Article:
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The Other Josh Cohen
Noteworthy is how beautifully and effectively this relatively small-scale farcical musical with a big heart fills up the stage. Although Valentine's Day has come and gone, it plays an important role in this funny, touching, clever and musically lively (yes, all of that) ode to pathetic but lovable mensch Josh Cohen. He's a guy who just can't get a break, make a good living, or find the right woman.
It is the work of David Rossmer and Steve Rosen, who not only collaborated on the book, music and lyrics but also share the honor and rewards of playing the role(s) of Josh Cohen; that is as a before and as a now Josh Cohen and often together at the same time. Confused? Good. Because so is disheartened Josh who can't understand why he is so unlucky in love and why his life seems to be nothing but a torrent of rejections and disappointments.
But while you may suspect, or perhaps already know, that this is a two-person show about one person, it actually has a slew of peripheral characters. They are enthusiastically portrayed by the five excellent on-stage musicians, each of whom not only have the task of keeping up with the many changes of wigs and costumes, but also with the always extremely witty and very likable music.
One change from the Hurricane curtailed Off-Broadway run is one addition to the original multi-talented five that include Kate Wetherhead (percussion, "a Lot of People"), Vadim Feichtner (keyboards, "a Bunch of People"), Hannah Elless (Drums, "A Bunch of Other People"), and Ken Triwuch (Bass, "The Rest of the People." She is Cathryn Salmone, who plays "lots of Instruments and "At Least One More Person."
I suppose adding one more performer to populate the large Paper Mill stage is good idea, as the New York City bachelor apartment setting, created by new designer David Korins is mostly empty. It has just been robbed.
The fun begins as the audience arrives to encounter a hooded burglar as he proceeds to strip the apartment clean of all its items, as well as remove all the furniture including the rug and even a poster on the wall of Willy Wonka and the Chocolate Factory . The only items left for Josh to find on his return are a Neil Diamond CD and an empty case of a porn video. Of course, we can see the band's instruments spread across the stage. Diamond's presence isn't confined to the CD as a trap door and stage elevator allows for a very remarkable and comical appearance.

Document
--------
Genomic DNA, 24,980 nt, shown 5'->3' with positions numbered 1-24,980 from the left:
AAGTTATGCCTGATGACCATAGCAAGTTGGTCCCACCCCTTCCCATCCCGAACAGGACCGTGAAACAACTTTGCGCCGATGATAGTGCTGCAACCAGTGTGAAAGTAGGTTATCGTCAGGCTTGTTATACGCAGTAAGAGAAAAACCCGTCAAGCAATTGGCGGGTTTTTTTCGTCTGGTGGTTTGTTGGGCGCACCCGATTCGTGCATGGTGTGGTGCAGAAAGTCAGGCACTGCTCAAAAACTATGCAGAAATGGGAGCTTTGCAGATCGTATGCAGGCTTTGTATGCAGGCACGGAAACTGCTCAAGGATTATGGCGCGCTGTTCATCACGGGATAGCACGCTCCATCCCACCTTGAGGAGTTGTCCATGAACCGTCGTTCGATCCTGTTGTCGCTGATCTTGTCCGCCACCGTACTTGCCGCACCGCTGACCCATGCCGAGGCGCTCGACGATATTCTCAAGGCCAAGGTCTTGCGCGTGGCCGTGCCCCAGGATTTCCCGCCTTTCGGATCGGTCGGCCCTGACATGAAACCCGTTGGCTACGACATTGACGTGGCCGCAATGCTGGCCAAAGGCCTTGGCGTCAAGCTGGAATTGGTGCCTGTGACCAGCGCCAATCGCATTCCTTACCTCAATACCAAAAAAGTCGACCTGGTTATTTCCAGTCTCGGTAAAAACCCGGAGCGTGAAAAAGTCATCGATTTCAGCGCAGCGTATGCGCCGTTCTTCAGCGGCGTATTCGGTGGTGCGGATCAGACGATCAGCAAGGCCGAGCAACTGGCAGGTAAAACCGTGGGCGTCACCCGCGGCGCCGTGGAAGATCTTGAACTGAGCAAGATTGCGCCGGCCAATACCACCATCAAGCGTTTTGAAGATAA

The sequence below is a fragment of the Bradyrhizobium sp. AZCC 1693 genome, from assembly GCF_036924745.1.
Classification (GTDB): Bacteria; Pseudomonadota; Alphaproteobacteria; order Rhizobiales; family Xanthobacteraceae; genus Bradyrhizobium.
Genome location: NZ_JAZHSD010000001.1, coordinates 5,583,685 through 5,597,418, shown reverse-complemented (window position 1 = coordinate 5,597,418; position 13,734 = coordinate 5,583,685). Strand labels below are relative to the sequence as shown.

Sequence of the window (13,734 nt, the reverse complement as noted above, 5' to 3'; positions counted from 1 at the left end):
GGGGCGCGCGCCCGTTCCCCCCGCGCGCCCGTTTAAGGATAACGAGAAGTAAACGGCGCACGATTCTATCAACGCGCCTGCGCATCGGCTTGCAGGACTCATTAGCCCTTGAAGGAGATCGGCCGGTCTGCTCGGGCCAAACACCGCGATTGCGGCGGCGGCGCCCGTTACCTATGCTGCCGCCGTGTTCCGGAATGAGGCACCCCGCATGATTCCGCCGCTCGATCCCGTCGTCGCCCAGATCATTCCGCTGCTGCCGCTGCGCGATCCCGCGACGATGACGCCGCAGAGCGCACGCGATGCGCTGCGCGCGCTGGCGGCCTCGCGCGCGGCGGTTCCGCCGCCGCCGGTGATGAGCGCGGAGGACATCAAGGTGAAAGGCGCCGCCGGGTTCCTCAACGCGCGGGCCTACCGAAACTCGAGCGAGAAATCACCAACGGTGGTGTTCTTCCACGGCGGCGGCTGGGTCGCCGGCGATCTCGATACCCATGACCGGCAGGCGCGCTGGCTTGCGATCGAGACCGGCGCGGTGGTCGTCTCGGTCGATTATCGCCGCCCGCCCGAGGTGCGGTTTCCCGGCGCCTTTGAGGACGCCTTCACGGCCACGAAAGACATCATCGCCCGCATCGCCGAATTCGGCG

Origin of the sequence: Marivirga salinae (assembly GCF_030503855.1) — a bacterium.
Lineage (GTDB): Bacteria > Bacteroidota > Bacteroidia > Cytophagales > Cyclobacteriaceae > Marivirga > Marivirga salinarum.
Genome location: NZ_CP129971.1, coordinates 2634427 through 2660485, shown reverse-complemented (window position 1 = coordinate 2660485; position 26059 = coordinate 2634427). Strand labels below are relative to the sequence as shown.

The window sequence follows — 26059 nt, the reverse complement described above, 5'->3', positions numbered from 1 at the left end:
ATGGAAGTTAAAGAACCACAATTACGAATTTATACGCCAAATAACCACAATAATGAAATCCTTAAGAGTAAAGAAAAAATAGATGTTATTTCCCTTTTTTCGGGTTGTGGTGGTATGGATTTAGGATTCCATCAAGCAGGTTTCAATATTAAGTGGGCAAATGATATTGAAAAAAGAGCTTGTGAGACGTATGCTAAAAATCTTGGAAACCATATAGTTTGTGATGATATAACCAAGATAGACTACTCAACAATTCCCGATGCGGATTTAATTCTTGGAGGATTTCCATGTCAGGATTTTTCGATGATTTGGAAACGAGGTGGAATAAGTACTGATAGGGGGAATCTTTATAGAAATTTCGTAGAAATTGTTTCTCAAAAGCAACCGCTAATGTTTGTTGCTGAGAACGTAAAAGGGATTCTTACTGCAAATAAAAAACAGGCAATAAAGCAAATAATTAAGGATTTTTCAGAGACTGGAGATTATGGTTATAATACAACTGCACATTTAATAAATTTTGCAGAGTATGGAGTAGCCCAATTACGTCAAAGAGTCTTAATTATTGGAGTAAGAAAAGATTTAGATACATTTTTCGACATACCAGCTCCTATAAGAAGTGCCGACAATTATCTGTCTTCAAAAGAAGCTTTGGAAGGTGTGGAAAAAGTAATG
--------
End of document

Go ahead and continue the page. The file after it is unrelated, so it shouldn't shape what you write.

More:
I should mention another major holdover: Ted Sperling whose savvy direction (kudos to be shared with musical stager Andrew Palermom) makes admirable use of the Paper Mill's stage. The situation unfolds as a series of short skits and progresses through the narrative supplied by guitar-strumming Josh (Rossmer) and the past angst and actions of the more pro-active Josh (Rosen). His actions reveal the plight of a very nice, morally upright, if maybe a tad too chubby, guy who is simply looking for love. But his fate and fortune is suddenly changed when he receives a check for $56,000 from Ida Cohen in Florida. Does Josh even remember Ida, maybe a distant relative?
Poor as he is, he questions whether he is the rightful Josh Cohen to whom the check has been made out. This leads him on an adventurous inquiry to make sure that the check he now holds and wants desperately to cash may have been a mistake. His quest for an answer is revealed through some earnest soul-searching, as well as by his comical encounters with flighty women, a Lesbian neighbor/member of a rock band, nutty family members who offer inane advice and a Russian landlord who insists the apartment is burgle-proof. They all contribute delightfully to Josh's dilemma and to the various musical textures of the melodic, predominantly soft rock score.
Much of the charm of this slender but totally satisfying musical stem from the easy rapport established between Rosen and Rossmer, who, both dressed identically in plaid shirts and jeans, interact as the same Josh, but with one year and one mustache separating them. Their affection for each other is as winning as our affection for their eighty-five minute creation.
Book of Mormon -CD
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